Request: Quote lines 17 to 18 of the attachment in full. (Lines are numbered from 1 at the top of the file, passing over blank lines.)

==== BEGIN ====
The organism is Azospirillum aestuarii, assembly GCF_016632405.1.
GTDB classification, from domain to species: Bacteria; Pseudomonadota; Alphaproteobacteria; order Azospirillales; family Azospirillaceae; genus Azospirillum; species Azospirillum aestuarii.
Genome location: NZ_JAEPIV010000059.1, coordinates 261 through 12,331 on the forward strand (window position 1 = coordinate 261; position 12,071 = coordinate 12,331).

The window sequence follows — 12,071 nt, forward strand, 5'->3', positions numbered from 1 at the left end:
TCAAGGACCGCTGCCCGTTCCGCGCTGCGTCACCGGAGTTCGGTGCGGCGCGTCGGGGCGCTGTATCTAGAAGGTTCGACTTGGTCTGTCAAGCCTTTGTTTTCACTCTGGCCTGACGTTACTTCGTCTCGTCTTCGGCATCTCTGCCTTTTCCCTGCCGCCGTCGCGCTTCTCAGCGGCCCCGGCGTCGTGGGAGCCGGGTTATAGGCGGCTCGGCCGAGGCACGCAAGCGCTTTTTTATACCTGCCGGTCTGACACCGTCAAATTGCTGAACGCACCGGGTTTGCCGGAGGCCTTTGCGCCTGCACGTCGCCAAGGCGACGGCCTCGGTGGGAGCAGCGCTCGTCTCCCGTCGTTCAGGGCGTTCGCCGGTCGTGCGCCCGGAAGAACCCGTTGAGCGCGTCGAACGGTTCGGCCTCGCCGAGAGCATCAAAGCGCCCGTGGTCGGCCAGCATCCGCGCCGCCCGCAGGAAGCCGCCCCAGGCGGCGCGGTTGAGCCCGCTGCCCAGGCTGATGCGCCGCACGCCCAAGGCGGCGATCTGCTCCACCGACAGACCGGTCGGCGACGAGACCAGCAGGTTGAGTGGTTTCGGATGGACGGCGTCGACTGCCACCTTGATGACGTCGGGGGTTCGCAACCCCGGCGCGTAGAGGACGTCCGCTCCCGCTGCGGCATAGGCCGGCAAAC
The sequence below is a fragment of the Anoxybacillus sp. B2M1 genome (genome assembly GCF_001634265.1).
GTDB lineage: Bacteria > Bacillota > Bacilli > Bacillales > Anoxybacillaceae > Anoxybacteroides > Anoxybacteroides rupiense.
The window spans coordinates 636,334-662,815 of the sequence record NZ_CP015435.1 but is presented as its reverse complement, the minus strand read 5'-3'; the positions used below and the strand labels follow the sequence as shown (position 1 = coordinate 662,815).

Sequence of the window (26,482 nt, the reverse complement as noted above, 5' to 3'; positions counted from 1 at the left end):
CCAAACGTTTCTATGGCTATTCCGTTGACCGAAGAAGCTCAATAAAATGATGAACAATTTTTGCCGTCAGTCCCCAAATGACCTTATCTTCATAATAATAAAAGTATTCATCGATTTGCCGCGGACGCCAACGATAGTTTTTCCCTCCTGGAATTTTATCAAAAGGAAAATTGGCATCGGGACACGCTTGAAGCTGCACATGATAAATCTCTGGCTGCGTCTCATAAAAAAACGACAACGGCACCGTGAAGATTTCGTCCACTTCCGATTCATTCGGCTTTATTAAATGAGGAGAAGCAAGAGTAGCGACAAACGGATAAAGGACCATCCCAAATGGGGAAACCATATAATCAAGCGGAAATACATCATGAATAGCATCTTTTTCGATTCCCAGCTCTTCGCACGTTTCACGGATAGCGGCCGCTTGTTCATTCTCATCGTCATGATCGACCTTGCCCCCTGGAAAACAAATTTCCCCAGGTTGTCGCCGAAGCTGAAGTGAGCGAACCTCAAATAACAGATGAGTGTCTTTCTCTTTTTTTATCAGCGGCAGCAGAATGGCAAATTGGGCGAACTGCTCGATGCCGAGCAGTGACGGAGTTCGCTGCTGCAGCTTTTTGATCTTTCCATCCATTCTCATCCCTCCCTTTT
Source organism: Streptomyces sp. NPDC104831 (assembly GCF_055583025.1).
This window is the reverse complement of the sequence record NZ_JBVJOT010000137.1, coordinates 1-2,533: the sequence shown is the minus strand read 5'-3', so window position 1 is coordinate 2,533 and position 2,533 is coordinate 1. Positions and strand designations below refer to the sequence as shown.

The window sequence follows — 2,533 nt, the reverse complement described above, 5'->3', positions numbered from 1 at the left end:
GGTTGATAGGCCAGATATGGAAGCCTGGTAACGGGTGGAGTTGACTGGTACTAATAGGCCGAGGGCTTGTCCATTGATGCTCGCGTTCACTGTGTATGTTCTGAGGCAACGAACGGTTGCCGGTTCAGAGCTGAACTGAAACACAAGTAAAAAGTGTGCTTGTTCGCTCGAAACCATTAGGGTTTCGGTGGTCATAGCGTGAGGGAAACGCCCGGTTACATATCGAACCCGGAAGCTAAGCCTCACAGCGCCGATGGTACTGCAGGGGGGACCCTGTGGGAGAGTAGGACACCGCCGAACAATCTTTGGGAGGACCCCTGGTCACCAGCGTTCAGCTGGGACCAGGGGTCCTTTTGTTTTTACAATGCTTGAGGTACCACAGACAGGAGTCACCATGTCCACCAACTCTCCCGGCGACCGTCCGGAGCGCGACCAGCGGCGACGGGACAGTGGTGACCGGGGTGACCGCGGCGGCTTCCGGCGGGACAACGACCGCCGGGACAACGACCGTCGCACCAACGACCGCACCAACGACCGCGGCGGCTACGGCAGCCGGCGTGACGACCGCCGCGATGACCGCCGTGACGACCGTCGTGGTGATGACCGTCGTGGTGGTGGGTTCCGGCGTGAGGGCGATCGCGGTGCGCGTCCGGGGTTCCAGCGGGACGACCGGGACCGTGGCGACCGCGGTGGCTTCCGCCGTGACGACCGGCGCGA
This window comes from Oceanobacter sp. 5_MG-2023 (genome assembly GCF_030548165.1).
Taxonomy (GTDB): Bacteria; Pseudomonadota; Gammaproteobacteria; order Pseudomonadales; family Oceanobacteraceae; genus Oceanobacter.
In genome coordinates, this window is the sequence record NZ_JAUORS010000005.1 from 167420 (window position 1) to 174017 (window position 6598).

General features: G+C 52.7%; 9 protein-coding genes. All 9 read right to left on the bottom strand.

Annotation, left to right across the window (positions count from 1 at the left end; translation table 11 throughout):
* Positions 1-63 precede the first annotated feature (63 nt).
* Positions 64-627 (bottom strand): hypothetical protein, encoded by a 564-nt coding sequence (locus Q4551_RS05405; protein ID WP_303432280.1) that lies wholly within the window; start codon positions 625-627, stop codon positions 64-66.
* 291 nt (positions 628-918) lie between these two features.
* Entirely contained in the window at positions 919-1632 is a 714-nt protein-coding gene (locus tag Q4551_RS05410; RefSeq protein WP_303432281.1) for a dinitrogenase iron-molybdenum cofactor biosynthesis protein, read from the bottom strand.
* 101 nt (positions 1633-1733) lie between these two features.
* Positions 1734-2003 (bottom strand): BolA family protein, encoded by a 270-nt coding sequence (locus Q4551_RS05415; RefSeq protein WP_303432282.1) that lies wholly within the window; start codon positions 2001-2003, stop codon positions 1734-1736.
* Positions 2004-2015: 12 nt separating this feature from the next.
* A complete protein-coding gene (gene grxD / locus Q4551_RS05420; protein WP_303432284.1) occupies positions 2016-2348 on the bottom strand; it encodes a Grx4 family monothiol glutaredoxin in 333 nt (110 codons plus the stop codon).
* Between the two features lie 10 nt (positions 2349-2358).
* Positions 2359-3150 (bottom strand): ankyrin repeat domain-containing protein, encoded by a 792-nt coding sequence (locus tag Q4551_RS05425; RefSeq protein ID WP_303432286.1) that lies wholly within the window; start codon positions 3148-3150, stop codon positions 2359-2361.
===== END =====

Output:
In genome coordinates, this window is the sequence record NZ_JAUORS010000005.1 from 167420 (window position 1) to 174017 (window position 6598).

General features: G+C 52.7%; 9 protein-coding genes. All 9 read right to left on the bottom strand.